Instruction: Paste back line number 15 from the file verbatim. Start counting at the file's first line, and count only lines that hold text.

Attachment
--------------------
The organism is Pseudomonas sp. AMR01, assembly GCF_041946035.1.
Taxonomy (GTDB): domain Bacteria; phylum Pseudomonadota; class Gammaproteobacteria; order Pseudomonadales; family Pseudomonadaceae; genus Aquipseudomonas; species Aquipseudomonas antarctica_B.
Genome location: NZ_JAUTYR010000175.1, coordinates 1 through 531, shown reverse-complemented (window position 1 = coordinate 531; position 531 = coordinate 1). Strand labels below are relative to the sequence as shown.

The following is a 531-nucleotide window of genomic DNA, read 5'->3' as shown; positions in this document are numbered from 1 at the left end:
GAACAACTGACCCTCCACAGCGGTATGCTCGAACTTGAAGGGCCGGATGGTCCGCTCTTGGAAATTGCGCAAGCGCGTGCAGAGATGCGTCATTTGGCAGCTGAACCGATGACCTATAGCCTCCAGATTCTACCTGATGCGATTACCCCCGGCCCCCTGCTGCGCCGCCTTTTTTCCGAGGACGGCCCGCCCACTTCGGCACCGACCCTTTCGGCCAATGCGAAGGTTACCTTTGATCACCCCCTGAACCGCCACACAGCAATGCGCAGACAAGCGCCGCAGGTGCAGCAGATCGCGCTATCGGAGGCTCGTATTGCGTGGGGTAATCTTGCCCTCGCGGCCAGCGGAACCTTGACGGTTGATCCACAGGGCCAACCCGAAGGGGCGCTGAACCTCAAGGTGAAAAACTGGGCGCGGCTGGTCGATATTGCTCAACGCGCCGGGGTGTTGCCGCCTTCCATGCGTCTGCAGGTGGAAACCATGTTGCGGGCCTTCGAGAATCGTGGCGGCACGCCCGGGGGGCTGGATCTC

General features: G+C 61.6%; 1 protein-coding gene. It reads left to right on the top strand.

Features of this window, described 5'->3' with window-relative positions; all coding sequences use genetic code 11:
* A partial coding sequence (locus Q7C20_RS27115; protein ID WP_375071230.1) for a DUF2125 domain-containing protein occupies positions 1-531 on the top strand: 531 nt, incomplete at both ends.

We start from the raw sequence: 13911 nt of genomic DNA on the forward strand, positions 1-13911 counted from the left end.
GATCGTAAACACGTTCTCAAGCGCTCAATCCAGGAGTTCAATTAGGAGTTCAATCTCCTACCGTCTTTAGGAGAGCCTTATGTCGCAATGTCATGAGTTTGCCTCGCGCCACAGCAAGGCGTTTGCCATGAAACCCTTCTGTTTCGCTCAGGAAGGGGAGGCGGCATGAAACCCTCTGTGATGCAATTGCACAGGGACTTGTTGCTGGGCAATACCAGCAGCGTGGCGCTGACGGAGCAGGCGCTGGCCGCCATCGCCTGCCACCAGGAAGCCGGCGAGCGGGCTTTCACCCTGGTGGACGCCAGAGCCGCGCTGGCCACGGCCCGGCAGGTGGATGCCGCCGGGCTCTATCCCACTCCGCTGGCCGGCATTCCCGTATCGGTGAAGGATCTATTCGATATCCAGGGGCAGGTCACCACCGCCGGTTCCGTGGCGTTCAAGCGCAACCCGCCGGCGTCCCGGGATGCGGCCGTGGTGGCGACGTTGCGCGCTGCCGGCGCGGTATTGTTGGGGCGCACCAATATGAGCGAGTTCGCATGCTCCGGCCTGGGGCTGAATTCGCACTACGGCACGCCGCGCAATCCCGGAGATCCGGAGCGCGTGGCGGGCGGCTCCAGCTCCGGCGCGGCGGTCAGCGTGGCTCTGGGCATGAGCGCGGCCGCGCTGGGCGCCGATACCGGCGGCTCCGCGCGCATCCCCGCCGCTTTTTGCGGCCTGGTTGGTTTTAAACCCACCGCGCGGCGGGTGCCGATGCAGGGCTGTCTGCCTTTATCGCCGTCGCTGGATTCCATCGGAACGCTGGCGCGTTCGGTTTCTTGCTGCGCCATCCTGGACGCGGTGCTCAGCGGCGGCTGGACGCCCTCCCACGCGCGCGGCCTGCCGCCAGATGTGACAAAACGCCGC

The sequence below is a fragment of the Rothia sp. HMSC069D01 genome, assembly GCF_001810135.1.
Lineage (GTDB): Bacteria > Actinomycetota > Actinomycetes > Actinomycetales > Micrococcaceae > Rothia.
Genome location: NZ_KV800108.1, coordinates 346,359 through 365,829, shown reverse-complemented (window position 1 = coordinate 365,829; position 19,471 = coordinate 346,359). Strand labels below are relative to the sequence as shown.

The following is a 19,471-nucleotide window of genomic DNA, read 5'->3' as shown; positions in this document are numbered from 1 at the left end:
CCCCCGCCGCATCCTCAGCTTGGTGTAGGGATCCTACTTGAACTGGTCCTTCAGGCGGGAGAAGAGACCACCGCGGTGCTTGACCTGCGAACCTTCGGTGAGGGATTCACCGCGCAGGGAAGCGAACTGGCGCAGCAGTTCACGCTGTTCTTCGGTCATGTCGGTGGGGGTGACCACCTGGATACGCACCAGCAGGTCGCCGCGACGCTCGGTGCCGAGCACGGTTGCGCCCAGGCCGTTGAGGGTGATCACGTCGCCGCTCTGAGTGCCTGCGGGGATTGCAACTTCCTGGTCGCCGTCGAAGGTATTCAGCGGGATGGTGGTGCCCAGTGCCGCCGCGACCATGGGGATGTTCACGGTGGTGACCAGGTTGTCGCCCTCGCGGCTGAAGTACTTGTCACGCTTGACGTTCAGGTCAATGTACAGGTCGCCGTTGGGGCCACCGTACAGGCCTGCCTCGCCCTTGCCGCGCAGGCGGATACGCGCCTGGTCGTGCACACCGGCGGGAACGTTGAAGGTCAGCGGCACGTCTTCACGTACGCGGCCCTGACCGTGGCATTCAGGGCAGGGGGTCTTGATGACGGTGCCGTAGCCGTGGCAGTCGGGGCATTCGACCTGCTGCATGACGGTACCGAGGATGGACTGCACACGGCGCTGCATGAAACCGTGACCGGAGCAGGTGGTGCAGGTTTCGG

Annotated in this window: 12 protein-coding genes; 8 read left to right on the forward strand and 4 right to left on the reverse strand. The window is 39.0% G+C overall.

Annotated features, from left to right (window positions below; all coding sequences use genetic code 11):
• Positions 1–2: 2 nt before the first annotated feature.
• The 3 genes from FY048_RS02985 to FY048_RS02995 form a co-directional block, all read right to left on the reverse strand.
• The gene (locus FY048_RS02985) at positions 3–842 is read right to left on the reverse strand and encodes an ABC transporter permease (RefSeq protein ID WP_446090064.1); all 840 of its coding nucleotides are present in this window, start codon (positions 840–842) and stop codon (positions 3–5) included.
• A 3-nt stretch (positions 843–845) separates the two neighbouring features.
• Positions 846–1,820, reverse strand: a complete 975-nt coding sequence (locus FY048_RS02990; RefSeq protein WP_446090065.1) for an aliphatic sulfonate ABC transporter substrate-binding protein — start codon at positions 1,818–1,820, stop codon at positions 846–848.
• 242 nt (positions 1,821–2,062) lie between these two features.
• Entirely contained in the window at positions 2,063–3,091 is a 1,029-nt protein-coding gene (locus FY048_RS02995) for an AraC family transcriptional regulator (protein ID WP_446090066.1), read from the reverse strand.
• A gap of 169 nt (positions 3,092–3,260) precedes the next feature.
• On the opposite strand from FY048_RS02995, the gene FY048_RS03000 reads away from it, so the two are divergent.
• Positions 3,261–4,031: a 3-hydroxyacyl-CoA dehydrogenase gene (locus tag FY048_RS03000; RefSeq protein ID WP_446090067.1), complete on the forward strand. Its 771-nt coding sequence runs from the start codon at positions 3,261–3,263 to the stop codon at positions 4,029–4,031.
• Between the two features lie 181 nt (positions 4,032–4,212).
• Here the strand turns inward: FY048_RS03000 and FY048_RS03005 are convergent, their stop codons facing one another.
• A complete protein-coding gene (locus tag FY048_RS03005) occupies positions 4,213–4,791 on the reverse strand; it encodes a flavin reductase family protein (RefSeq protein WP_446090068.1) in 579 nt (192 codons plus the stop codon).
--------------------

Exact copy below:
CCCCCGCCGCATCCTCAGCTTGGTGTAGGGATCCTACTTGAACTGGTCCTTCAGGCGGGAGAAGAGACCACCGCGGTGCTTGACCTGCGAACCTTCGGTGAGGGATTCACCGCGCAGGGAAGCGAACTGGCGCAGCAGTTCACGCTGTTCTTCGGTCATGTCGGTGGGGGTGACCACCTGGATACGCACCAGCAGGTCGCCGCGACGCTCGGTGCCGAGCACGGTTGCGCCCAGGCCGTTGAGGGTGATCACGTCGCCGCTCTGAGTGCCTGCGGGGATTGCAACTTCCTGGTCGCCGTCGAAGGTATTCAGCGGGATGGTGGTGCCCAGTGCCGCCGCGACCATGGGGATGTTCACGGTGGTGACCAGGTTGTCGCCCTCGCGGCTGAAGTACTTGTCACGCTTGACGTTCAGGTCAATGTACAGGTCGCCGTTGGGGCCACCGTACAGGCCTGCCTCGCCCTTGCCGCGCAGGCGGATACGCGCCTGGTCGTGCACACCGGCGGGAACGTTGAAGGTCAGCGGCACGTCTTCACGTACGCGGCCCTGACCGTGGCATTCAGGGCAGGGGGTCTTGATGACGGTGCCGTAGCCGTGGCAGTCGGGGCATTCGACCTGCTGCATGACGGTACCGAGGATGGACTGCACACGGCGCTGCATGAAACCGTGACCGGAGCAGGTGGTGCAGGTTTCGG